Regularly Scheduled Home Improvement Post…

This is the post that was supposed to fill up my Monday night, since I was either in the yard or kitchen over the week-end.

Without further ado, I bring you our back yard Patio Project Phase 1 blog:

The 16x16 "lower deck" last summer.

The 16×16 “lower deck” last summer.

The ex and I built a 16’x16′ deck extension in January of 2000 to augment the tiny 10’x10′ deck that came with the house. The ex and I divorced in ’01 and Johnny and I got married late ’03. We put in a pool. We altered the deck railing, as things were starting to fall apart. A couple years ago we put up our 10×10 EZ-Up tent after our 12×12 Big Lots gazebo bit it during a winter storm after several years of use. I had the girls from the office over when this picture was taken. Now, Johnny had never been a fan of the lower deck, especially since there were sink holes and my yard slopes TOWARD the house instead of AWAY from it. We were getting water damage under the house, and this was why.

Retaining wall before dirt came in.

Retaining wall before dirt came in.

Late last summer Johnny and I decided to eliminate the old lower deck this spring because the boards were warping (don’t ask me how many times I stumbled over the different height boards, because I won’t admit it, LOL), and because he suspected water standing under it. Granted, Petey, one of our dogs, loved to get under there in the summer to dig holes to get cool.

At any rate, we knew we were going to need at least a dump truck load full of dirt to get the yard closer to the house raised to where it was comparable to where the pool deck and grapevines are. We built a retaining wall last week to keep the extra soil from washing up toward the house and will fill the area inside with rock.

Bucket-o-tetanus, anyone?

Bucket-o-tetanus, anyone?

The dirt came Friday, and we started pulling deck boards off until dinner. While doing this, I went over all the boards with a drill and a Phillip’s head bit and tried to unscrew as many of the rusted screws as I could, but most of the heads just broke off. I submit to you a partial bucket-o-tetanus. This was one of those “good things” that didn’t come out and bite us (either of us) in the butt. It was the one thing I was most concerned about, during the whole deconstruction project, but nobody got jabbed, so there’s that.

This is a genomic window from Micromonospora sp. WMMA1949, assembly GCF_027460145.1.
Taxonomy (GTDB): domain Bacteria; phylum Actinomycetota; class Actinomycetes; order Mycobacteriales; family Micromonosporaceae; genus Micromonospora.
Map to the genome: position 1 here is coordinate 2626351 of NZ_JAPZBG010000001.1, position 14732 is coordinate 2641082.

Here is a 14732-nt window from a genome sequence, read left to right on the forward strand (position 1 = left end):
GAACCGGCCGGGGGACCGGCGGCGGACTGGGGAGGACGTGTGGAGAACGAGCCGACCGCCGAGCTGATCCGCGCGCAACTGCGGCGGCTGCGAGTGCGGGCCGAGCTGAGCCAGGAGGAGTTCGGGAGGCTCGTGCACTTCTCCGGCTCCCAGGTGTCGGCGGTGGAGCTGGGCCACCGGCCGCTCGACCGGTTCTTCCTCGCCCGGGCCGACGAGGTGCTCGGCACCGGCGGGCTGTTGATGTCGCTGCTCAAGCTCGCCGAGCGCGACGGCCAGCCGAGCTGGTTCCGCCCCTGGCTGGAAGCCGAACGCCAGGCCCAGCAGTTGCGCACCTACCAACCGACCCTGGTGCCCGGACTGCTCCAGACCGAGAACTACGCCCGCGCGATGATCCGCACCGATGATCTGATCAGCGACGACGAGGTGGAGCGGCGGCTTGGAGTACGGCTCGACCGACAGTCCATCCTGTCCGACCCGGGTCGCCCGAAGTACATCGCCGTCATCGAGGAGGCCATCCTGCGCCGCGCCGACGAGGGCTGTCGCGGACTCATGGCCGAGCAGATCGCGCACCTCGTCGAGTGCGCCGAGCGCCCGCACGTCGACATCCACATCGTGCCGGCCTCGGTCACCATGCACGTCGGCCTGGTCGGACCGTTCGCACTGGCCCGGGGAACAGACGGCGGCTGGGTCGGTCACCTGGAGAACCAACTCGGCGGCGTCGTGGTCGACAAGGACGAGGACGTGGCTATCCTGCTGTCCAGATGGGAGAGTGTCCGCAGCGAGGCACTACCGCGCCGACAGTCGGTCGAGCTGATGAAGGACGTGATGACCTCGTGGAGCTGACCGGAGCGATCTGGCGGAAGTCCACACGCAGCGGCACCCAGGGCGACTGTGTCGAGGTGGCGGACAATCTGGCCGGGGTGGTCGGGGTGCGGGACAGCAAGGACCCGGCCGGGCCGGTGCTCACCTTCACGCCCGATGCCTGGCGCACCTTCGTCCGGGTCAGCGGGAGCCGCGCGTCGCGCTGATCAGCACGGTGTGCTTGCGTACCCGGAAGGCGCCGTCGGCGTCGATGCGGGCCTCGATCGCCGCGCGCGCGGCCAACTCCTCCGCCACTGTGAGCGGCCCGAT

deck during

Over half-way done…and none too soon!

Saturday morning dawned bright, warm, and sunny, and we got to work in earnest. EZ-Up tent came down, table and chairs were moved, herb planter boxes placed on the retaining wall.

Yeah, while it took 3-4 days to put up the deck, it took less than three hours to tear it down. After the first 30 minutes of pulling deck boards up, the dogs ran to the fence and went nuts. I walked over and peeked, and it was Hero, our favorite GSD. I dropped what I was doing, ran through the house, went out the front door and called him by name. He raced around the driveway, ran up to me, put his paws on my shoulder and gave me a great big, wet GSD kiss. We took a thirty minute break to make sure he got home alright and commenced to deconstructing. I’d get a few boards up and then drag them to a pile behind the studio.

See how I logged my strength training minutes that day?

See how I logged my strength training minutes that day?

This took the bulk of the three hours we pulled boards up. This picture doesn’t depict all of it. *Whew*!

While Johnny was talking to the neighbor about a yellow jacket hive behind our yards, I got all motivated and started pulling up boards. I had the second or third up by myself when *WHAM!* the board got away from me and bounced down across my right foot where my toes attach (fortunately, this wasn’t suck-foot, whose ankle I broke last fall). I am fairly certain the string of obscenities flying from my mouth was heard by the entire neighborhood. And to think; I almost wore the steel-toed boots, but didn’t. Nothing is broken, only a little bruised, but I did ice them.

deck-boardsgoneOnce all the boards were pulled, we were left with the beams supporting the deck boards. THAT was fun, but you gotta do what you gotta do, right? Do you see all the concrete supports? Those bad boys are heavy, and I threw, 30+ of those dogs into the front end loader of the tractor. Can anyone else say, “Overkill?” I knew ya could…

deck-sinkhole2Once we got all of the rest of the lumber and concrete thing-a-majigies out of the area we were left with a sink hole that was a good six inches deeper than what we thought was the lowest area of the yard.

Are you kidding me? Was it that low when we built the deck? It must have been, given had it sunk that much in 15 years it would have cause some deck damage, right? Johnny was all, “I told ya!” *humph* Yeah, whatever. He shoots, he scores.

A LOT of dirt...

A LOT of dirt…

Once we got the dirt in, after a day of front-end-loading, dumping, and smoothing, the space between the pool concrete pad and the rest of the yard was considerably diminished.

While out getting some other things at Lowe’s, yesterday, I found a couple small Windmill Palms and a beautiful yellow hibiscus, since the look we are going for is Asian/Tropical.

So Phase I is done, and we are taking this coming weekend off to help my mom mulch her yard, but stay tuned for more. We have been looking into pergolas, clumping bamboo privacy screens, flagstone patios and all the wonderful potential items we can use to make our garden a Zen-Spot that I will be happy to come home to after work this summer!

Did I mention? There will be a hammock!

So after watching multiple episodes of Yard Crashers, I have to ask…Where is the good looking dude in Lowe’s in MY town offering to overhaul my mess of a backyard?

Until next time…

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